The 2004 Winners

“What? Those are the winners?! Where is my glorious entry? Dammit, you wouldn’t know funny if it bit you on the ass!

No doubt.  This sort of thing is enormously subjective.  This year was especially difficult to judge: something like 90% of the entries initially ended up in the “maybe” pile, and I ended up deviating from the rules a bit and convening an impromptu jury to help fill out this year’s roster.  So if your sentence doesn’t appear below, that doesn’t necessarily mean it was no good⁠—in a lot of cases, on another day I might well have chosen it.  And of course, I wouldn't know funny if it bit me on the ass.

So, on with the show.  First, Contest A: write a terrible opening line (of 25 words or less) of a hypothetical novel.  This year’s winner:

This is the story of your mom’s life.

Rachel Lambert

This pretty much sums up what this contest is all about: it’s somehow ruder than the overtly rude ones, funnier than the ones that are trying to be funny, and actually sounds like the beginning of a novel and not just a line from the middle of one.  And it’s eight words long.

Other finalists included:

“Tasty waffle?” Jim suggested alluringly, prodding me with the afore-mentioned breakfast food.

Rachel Lambert

(Don’t worry, she’s not the only one who won this year.)

The dame had balls, you had to give her that, and a Jetta.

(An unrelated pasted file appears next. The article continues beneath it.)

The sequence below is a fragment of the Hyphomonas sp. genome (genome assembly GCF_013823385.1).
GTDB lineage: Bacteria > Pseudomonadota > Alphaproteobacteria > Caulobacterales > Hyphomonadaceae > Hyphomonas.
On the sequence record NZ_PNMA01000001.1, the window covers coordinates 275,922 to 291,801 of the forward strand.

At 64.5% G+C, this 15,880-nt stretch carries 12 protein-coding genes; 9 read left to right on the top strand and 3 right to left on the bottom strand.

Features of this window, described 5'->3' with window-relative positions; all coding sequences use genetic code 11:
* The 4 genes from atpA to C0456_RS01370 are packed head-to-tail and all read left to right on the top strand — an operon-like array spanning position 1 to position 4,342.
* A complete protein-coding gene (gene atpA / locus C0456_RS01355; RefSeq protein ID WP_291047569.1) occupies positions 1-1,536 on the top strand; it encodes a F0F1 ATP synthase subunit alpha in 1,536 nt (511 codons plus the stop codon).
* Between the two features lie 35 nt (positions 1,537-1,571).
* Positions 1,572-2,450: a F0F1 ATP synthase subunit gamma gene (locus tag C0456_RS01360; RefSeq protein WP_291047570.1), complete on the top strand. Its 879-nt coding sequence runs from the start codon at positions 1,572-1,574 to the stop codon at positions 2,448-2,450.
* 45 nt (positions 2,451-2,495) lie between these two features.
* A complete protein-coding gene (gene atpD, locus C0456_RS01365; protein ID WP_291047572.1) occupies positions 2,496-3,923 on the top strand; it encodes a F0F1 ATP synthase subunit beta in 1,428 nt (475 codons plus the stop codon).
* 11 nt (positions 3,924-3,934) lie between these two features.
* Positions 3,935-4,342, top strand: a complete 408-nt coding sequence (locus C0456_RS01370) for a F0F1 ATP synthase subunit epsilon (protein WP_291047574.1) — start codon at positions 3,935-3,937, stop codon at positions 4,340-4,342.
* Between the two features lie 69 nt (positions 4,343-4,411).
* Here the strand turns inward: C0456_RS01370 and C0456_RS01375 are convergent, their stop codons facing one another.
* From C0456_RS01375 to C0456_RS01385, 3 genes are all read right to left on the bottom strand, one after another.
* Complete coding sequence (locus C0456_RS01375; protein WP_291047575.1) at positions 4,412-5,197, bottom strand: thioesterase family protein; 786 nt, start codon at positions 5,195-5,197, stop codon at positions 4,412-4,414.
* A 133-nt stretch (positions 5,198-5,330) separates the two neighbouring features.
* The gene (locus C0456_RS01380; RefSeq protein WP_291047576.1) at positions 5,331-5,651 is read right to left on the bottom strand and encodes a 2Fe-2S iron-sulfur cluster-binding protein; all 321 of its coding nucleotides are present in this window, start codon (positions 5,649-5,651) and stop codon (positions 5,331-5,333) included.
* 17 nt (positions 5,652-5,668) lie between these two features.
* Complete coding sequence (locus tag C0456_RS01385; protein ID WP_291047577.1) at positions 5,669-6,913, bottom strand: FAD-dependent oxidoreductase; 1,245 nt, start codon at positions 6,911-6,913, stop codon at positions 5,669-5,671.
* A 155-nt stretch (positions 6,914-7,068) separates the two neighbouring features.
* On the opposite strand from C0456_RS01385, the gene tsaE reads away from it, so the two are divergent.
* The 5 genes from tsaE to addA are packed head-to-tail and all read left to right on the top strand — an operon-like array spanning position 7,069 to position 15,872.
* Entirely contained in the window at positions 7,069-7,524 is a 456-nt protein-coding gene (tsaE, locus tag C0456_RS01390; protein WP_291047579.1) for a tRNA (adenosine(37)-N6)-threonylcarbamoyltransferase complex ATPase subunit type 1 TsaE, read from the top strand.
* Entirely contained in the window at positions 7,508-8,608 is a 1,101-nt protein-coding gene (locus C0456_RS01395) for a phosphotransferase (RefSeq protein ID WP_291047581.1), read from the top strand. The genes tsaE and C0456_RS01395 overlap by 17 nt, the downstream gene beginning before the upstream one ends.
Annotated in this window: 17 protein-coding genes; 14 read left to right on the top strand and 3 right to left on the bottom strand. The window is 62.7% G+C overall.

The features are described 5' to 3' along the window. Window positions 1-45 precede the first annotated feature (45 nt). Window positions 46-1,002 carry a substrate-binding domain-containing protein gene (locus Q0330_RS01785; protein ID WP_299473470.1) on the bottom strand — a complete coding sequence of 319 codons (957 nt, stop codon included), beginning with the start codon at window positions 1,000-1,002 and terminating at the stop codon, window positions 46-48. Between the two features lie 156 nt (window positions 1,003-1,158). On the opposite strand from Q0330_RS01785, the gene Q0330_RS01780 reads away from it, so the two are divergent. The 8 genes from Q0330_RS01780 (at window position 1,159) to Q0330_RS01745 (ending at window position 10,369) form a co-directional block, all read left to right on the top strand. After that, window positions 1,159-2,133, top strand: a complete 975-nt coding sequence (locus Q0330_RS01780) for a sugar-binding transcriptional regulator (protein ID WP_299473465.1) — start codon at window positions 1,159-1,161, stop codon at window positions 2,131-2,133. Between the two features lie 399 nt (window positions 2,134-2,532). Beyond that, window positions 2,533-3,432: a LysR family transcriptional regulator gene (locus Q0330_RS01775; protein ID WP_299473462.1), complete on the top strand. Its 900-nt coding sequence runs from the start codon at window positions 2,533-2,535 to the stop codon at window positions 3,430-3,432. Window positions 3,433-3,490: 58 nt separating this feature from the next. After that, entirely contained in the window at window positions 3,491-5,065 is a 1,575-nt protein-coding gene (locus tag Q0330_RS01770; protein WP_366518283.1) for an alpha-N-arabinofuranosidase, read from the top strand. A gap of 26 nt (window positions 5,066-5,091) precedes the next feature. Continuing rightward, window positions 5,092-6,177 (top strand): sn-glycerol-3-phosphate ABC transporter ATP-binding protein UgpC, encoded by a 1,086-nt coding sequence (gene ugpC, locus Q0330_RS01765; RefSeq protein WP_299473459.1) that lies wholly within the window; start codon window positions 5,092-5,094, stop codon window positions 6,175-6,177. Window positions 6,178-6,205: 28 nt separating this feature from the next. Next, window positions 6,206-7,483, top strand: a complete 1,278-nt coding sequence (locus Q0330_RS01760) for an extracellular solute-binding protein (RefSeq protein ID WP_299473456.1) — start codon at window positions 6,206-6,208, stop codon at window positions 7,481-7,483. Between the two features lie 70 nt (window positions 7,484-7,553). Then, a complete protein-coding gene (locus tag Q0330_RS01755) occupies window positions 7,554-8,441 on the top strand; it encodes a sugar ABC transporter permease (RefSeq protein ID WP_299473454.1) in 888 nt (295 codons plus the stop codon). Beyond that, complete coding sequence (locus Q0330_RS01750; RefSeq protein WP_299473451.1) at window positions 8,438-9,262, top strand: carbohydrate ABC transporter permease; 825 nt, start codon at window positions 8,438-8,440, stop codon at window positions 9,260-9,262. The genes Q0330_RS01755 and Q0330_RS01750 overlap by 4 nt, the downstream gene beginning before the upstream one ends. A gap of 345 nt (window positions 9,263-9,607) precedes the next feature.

Vera Tobin

I wanted to name the heroine Siobhan but didn’t know how to pronounce it⁠—screwy Celtic pronunciation⁠—and now I do but it’s too late.

Daniel Lackey

(That one was probably better as a last line, but I didn’t run a last-line event this year, so.)

Juicy, their love was like forbidden fruit: tasty.

Peter Berman

(Something of a tastiness theme this year.)

Now for the named awards that have cropped up over the years (see previous years’ results to get a sense of the kind of sentence that wins each one⁠—they’re hard to describe).  This year’s Comrade Todd Award goes to:

We write the year 2347, a world abound with nuclear alacrity, when suddenly Frank enters with a smile.

Christos Talanoez

This year’s Berman Prize winner is:

I know who the murderer is, Kevin blogged.

Scott Kurruk

The 2004 Montfort Medal goes to:

My English teacher, Mrs. Robinson, always said to start in the middle of something interesting, so here's Peter encased in 50 cubic feet of Jell‐O.

Michael Martin

And here's a special Prix du Jury for:

While a hellish yowl tore my throat, the panicked kitten⁠—in fact me⁠—leapt crying for the throat of Julia, there seeking comfort⁠—and revenge.

Andy Holloway

As this is an election year in the US, this year’s second contest was for the first line of a political speech.  As with the winner of last year’s second contest, this year’s winner has chosen to remain anonymous.  (No, it’s not Joe Klein.)

While my opponents fellate the Satan of special interests, I go down on Reform’s compassionate angel.


I would not be surprised to discover that Reform’s compassionate angel is depicted on a 1905 stock certificate of some sort.

The runner-up:

My fellow Americans, as you know, my foreign policy can be summed up in five words: “Iludium‐236 Explosive Space Modulator’.

Daniel Lackey

And a few honorable mentions:

Critics are calling me a fat cat, viciously ignoring the fact that I’ve been working out.

Christos Talanoez

Now, you’re all aware of my vocal campaign against the global slave trade, so what I am about to confess may raise a few eyebrows.

Andrew Davis

I am pleased to announce that, although attitudes have improved immensely, the beatings will continue.

M. Boots

As will the contest.  Thanks to all who entered!

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